Petitioner also seeks a direction to the Ministry of Human Resources Development to ascertain the feasibility of “One Nation-One Education Board” in place of existing Multi-Board Education System viz. Indian Certificate of Secondary Education Board and Central Board of Secondary Education Board etc
The Supreme Court has issued notice to the Union Ministry of Human Resource Development, the Ministry of Women and Child Development and the National Council of Education, Research and Training on a petition seeking implementation of a 2003 judgment of the apex court in case titled Ranganath Mishra vs UoI and Justice JS Verma Committee’s recommendations emphasizing on reforming the entire process of education to create general awareness among the citizens about fundamental duties and citizenship values.
A bench of Justice Arun Mishra and Justice UU Lalit has issued a notice to the Centre on the petition filed by advocate and BJP leader Ashwini Kumar Upadhyay for value-based uniform education for all children aged 6-14 years and has requested Additional Solicitor General Sandeep Sethi to assist in the matter.
The court has sought reply within eight weeks and listed the matter for July.
In his petition filed through advocate RD Upadhyay, Ashwini Upadhyay said as far back as on March 18, 1998, former Chief Justice of India Ranganath Mishra had in a letter to the then Chief Justice of India requested the court to issue necessary directions to the State to educate its citizen in the matter of fundamental duties so that a right balance may emerge between rights and duties.
This letter was treated as a writ petition during the hearing of which a three-judge bench took note of the Report of the National Commission to Review the Working of the Constitution wherein a report made by Justice JS Verma Committee on operationalization of fundamental duties of citizens had been accepted.
The commission recommended framing of schemes to include parents in social activities that have as their objective the country’s age-old traditions like respect for all religions, inculcating unselfishness, and sensitizing people about fundamental duties.
Justice Verma Committee had emphasized the need for the teaching of fundamental duties in educational institutions.
Upadhyay said despite the Supreme Court verdict in Ranganath Mishra’s matter and Justice JS Verma Committee recommendations, the government has not done its bit to bring in a value-based education system.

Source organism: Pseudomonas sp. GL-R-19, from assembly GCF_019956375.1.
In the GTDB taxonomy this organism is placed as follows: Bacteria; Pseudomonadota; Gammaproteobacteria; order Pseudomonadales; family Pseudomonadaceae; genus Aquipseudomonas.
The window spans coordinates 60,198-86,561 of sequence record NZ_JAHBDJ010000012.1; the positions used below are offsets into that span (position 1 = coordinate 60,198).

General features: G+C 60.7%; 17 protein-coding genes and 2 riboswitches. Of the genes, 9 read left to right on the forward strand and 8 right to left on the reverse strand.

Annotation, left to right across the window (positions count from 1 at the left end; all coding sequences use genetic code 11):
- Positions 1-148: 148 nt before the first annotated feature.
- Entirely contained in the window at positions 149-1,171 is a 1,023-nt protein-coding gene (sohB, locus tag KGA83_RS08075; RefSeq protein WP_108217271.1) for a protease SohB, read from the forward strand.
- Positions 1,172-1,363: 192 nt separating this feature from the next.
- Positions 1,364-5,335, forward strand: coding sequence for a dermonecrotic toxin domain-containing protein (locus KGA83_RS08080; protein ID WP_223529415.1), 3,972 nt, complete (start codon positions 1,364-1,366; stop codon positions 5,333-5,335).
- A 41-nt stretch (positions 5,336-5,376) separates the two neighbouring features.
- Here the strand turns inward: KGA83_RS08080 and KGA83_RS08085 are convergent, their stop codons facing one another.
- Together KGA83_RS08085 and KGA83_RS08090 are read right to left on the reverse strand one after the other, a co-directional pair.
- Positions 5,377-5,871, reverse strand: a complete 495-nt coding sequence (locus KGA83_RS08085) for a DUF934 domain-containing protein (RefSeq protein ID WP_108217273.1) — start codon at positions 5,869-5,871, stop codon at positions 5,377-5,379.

“In April 2010, Article 21A was inserted in the Constitution to make Education a fundamental right of children. In addition, Right to Education Act came into effect. The injury caused to the children because prevailing education system does not provide value based equal education to all the children in the spirit of the Articles 14, 15, 16, 21A and Preamble of the Constitution, as the syllabus and curriculum vary school to school,” said Upadhyay.
He also referred to the judgment of the Supreme Court in Nirbhaya case where the bench emphasized the need for setting good values and guidance and comprehensive change in existing mindset.
“The absence of a value-based common education system, free and compulsory for all children, leads to the fostering and perpetuation of ignorance. Lack of value-based education delays the attainment of constitutional goals i.e., the development of scientific temper, humanism and spirit of inquiry and reform. It is noteworthy that Article 51A enshrines as a solemn and fundamental duty on every citizen to develop such scientific temper, and thus it is inconceivable that such duty may not find support from the State in making provisions for education which may further the scientific temper and spirit of inquiry,” he added.
The petitioner emphasized that the State must assume a heightened sense of responsibility when it is faced with a heterogeneous society such as in India, which is plagued by inequality and saddled with artificial, yet prevalent, limitations on opportunities, and added, “In expounding the Constitution to meet the requirements of Articles 21A read with Articles 14, 15, 16, 38(2), 39(f), 46 & 51A, measures such as a common education system viz. common syllabus and common curriculum is a necessity. It would enable every child to be placed on a level playing field for the challenges of the future and meaningfully contribute in achieving the constitutional goals.”